Once Upon A Time In Egypt?
Desert Siren -- Part 1
The Art of Sidney Sime
Guilt and the Artist
Making Green Art & Staying Healthy
EMG news for June 2008
The Art of Sidney SimeArtist Spotlight
by Giovanna Adams
Sidney Sime was an artist in the late Victorian age, mostly remembered for his satirical artwork and his story illustrations for Irish author Lord Dunsany.
Sidney was born in poverty in Manchester, England. He showed an early talent for art, but his early years were spent making a living as a baker, a shoemaker, a coal miner and other forms of manual labor. He studied his craft at the Liverpool School of Art. In 1898, Sidney’s uncle died and left the bulk of his estate to the struggling artist. No longer needing to work, he was able to devote all of his time to his growing art career.(1)
Sidney quickly became famous for drawings and illustrations with fantasy themes in "Pick-Me-Up", "The Idler" and "Pall Mall Gazette” magazines. The fantasy theme was often used as a mask for satire aimed at the rich and the politicians.
During this time he did illustrations for a fantasy story by Laurence Housman for Pall Mall. He was, for probably the first time, coupled with an author who challenged his abilities and imagination as an artist. Six years later, in 1905, he was approached by a young British aristocrat who had written his own book of fantasies and felt that Sime was the only living artist capable of illustrating it. Sime created eight amazing pieces of art for Lord Dunsany's “Gods of Pegana”. This was the start of a 15 year collaboration which led to Dunsany writing stories around Sime's illustrations. Other than two cover pieces for a pair of Arthur Machen books, Dunsany's were the only books Sime illustrated.(2)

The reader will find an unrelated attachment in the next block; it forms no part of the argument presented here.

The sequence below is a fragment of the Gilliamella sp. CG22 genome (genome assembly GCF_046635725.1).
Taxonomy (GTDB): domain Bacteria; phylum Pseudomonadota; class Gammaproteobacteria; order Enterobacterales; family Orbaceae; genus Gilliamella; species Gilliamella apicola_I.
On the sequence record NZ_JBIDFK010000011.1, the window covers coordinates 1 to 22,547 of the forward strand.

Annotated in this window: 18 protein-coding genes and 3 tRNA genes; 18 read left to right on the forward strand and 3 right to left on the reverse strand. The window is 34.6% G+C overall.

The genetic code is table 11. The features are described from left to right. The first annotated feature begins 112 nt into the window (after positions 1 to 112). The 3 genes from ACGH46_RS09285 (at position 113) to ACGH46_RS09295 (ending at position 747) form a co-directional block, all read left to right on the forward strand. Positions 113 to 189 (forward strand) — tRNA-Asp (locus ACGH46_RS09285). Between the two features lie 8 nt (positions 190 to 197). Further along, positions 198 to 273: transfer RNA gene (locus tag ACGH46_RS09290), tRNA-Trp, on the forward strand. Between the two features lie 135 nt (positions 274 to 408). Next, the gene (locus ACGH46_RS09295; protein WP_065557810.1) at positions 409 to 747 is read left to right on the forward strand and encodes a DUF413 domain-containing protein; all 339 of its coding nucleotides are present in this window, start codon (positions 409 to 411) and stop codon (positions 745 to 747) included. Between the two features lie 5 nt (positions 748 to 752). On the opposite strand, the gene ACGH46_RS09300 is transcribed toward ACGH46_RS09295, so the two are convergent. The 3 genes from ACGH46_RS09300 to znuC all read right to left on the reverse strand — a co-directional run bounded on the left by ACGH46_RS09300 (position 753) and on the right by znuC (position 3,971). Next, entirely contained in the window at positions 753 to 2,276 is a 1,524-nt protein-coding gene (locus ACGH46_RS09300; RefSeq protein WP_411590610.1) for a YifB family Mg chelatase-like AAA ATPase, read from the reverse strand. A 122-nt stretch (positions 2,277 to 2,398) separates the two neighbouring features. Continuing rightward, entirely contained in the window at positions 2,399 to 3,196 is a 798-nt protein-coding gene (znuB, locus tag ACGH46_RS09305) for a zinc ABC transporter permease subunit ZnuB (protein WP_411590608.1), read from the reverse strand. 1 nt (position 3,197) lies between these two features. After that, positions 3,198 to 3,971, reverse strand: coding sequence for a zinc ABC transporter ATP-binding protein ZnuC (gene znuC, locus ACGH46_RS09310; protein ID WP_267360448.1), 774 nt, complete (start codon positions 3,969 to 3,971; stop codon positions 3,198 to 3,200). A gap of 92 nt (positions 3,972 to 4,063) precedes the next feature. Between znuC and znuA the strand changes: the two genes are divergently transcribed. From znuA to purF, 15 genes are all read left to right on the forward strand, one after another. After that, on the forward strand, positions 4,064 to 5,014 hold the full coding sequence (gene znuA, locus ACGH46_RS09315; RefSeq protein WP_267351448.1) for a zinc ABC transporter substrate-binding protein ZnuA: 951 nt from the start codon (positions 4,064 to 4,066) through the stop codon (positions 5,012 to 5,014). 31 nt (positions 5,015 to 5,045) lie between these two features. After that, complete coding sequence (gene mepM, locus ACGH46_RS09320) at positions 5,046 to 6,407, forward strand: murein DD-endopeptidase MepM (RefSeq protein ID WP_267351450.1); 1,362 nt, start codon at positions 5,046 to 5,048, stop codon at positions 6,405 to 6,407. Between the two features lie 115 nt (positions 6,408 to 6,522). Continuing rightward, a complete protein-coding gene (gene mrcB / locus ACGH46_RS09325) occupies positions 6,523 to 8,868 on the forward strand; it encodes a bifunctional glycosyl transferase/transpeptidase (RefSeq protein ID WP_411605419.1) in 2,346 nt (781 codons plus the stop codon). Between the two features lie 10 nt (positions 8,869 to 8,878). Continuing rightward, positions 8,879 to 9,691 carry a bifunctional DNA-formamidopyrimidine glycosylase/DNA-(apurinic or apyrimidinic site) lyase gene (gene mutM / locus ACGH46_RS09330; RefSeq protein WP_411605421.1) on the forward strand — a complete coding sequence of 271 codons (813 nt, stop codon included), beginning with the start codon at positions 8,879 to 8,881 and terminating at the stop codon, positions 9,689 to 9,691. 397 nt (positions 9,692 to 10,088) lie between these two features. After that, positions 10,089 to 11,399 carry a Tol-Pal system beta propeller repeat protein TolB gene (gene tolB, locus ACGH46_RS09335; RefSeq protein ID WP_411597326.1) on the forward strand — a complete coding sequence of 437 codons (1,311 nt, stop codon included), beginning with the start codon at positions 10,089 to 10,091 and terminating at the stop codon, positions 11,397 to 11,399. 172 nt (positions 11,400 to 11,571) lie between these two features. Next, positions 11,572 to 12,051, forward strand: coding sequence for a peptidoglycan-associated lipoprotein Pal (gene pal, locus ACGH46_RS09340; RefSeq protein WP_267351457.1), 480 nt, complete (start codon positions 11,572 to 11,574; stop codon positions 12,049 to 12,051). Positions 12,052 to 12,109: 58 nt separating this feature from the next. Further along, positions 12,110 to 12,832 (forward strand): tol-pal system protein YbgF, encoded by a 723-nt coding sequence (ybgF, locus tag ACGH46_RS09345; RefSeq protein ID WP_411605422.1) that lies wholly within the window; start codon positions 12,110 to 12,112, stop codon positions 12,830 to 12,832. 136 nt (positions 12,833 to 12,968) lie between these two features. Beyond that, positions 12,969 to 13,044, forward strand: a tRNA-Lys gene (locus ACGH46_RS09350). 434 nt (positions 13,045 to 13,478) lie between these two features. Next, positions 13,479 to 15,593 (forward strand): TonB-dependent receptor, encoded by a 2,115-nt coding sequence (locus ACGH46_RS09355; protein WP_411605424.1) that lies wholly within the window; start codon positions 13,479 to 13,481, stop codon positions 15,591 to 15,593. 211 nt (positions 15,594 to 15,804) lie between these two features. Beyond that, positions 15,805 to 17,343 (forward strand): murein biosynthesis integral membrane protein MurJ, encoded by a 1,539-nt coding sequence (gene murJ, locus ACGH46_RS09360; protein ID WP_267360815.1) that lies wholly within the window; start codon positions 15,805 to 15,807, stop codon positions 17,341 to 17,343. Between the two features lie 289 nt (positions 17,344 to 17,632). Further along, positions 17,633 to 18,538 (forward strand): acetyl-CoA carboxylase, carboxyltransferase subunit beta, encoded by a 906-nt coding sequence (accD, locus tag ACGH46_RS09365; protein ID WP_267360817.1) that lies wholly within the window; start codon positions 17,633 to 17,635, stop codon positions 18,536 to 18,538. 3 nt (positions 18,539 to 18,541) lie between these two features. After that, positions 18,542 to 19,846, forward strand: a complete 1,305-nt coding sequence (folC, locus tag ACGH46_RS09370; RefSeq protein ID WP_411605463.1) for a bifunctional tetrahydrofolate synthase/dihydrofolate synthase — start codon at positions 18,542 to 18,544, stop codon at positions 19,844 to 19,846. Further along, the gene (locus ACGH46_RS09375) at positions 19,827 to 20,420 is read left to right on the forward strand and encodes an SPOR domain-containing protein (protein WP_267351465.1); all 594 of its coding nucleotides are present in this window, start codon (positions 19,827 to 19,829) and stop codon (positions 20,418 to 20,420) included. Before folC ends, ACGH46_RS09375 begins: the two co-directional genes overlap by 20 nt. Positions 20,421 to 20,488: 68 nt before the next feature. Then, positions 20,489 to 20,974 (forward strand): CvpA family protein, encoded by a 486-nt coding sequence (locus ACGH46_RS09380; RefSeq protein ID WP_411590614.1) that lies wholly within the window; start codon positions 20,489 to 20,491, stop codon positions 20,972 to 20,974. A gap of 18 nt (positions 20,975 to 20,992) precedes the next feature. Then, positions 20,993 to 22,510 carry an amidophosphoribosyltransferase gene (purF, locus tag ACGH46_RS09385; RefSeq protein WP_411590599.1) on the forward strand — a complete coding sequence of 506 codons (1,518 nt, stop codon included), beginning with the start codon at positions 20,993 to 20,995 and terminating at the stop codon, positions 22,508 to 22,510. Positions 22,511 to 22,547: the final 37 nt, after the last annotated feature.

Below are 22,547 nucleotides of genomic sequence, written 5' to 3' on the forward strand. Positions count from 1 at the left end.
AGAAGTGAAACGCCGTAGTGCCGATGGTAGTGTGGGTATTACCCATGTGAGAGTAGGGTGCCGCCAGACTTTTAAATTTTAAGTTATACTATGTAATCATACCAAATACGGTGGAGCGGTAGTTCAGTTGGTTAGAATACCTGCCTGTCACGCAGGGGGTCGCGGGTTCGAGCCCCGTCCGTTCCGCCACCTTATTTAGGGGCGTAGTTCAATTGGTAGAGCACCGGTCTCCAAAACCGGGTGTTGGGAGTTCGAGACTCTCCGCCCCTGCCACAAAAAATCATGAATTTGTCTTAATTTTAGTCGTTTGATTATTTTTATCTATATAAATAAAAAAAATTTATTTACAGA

Some of the other titles were: and the Gods, Sword of Welleran, Dreamer's Tales, Book of Wonder, Last Book of Wonder, The Chronicles of Rodriquez, and King of Elfland's Daughter. and the Gods andThe Chronicles of Rodriquez were issued in limited editions with vellum spines and leather title labels in 1922. Each was signed by Dunsany and Sime. With the exception of a few exhibitions in 1923 and 1927, Sime faded from the art scene after the Dunsany books were no longer in print.(3)
Sime is still considered a great influence to many fantasy and horror artists today. H.P Lovecraft was quoted as saying “Yes -- Sime does splendid teamwork with Dunsany, seeming to share his bizarre & individual vision as few could. He was an old man, largely retired from active work and Dunsany prodded him considerably to get the few illustrations he wanted, There's something those fellows catch - beyond life - that they're able to make us catch for a second. Doré had it. Sime had it." (to Robert H. Barlow, 14 March 1933).(4) And Sir Arthur C. Clarke went on to say "No-one has ever captured the spirit of fantasy more perfectly than Sime".(5)
Towards the end of his life, Sidney Sime became increasingly reclusive, and the man who had once loved the night life and theatres of nineties London spent most of his time in his cottage in Worplesden, Surrey. He died in 1941. A small memorial gallery of his paintings, drawings and caricatures can be visited in Worplesdon Memorial Hall, Worplesdon. His widow Mary preserved many of his remaining works, which on her death were willed to form the Sime Memorial Gallery, then and still in Worplesdon.(6)
3. From “An Ultimate Dim Thule” - a review of the early works of Sidney Sime. George Locke, Ferret Fantasy, 1973
5. Sidney H. Sime: Master of Fantasy. Paul W. Skeeters, Ward Ritchie Press, 1978.
6. The Land of Dreams - S.H.Sime, 1905-1916. George Locke, Ferret Fantasy, 1975.
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